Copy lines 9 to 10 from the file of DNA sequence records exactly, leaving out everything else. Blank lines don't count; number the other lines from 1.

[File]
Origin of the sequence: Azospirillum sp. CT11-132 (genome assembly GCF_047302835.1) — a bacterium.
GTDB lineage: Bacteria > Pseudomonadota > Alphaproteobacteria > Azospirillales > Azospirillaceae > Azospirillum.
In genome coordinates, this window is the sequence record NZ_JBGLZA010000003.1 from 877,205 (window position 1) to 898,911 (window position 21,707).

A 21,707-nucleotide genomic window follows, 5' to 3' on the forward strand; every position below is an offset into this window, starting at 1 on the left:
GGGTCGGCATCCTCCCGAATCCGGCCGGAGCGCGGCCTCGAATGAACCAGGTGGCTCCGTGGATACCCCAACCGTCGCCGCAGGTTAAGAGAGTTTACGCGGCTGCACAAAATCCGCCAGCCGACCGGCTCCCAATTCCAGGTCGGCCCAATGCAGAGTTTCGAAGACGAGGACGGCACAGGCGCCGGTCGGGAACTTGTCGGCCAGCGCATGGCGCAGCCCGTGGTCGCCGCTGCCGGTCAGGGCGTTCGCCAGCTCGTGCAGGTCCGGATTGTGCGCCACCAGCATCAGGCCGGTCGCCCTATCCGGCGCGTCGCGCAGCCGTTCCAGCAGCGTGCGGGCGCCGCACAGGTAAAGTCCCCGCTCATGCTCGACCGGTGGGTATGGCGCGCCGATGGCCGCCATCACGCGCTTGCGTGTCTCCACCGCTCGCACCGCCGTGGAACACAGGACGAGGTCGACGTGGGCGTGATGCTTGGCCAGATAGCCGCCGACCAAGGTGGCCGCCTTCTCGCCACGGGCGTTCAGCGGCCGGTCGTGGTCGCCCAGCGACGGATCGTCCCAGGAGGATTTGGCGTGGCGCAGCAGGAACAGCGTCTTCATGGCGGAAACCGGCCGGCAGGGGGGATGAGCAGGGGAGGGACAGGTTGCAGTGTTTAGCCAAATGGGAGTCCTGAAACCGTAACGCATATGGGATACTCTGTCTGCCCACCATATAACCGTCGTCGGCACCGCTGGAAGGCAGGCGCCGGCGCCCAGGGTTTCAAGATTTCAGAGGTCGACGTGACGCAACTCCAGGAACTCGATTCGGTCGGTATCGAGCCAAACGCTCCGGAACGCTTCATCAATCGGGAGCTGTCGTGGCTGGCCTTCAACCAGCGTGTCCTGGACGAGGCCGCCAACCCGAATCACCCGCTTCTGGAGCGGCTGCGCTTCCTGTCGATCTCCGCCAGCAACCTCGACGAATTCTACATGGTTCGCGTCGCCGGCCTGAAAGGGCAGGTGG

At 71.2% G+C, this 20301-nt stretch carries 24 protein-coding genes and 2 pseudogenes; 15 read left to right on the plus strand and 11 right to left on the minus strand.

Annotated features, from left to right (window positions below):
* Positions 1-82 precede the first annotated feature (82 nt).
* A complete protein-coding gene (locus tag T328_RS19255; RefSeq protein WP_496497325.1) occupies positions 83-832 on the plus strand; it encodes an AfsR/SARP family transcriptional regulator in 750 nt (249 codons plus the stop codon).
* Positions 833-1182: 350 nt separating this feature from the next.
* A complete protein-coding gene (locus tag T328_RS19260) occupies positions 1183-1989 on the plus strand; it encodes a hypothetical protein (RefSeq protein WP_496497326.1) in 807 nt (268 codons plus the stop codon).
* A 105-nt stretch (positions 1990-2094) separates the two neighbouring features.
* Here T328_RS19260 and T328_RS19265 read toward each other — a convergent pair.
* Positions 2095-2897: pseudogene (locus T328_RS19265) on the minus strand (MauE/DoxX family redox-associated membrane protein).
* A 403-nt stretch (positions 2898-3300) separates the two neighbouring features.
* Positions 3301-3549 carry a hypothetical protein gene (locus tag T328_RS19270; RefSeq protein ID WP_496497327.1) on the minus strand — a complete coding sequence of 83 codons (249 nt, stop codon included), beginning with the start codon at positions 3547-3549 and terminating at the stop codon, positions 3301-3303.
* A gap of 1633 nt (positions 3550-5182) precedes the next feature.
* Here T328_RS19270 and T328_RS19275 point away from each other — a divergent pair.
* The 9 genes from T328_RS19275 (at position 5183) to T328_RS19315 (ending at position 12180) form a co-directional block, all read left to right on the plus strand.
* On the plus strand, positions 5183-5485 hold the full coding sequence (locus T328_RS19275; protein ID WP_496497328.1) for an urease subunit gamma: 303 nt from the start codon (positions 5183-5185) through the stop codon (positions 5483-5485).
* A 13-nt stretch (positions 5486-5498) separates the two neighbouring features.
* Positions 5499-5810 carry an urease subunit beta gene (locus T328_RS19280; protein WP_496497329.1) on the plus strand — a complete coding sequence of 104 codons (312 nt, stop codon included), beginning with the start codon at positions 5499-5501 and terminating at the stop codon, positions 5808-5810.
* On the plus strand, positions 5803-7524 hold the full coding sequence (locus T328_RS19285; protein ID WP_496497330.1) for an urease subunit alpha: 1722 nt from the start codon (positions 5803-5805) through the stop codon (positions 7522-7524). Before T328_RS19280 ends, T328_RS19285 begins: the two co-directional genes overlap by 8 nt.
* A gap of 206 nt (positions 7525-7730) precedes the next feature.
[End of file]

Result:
* A complete protein-coding gene (locus tag T328_RS19255; RefSeq protein WP_496497325.1) occupies positions 83-832 on the plus strand; it encodes an AfsR/SARP family transcriptional regulator in 750 nt (249 codons plus the stop codon).
* Positions 833-1182: 350 nt separating this feature from the next.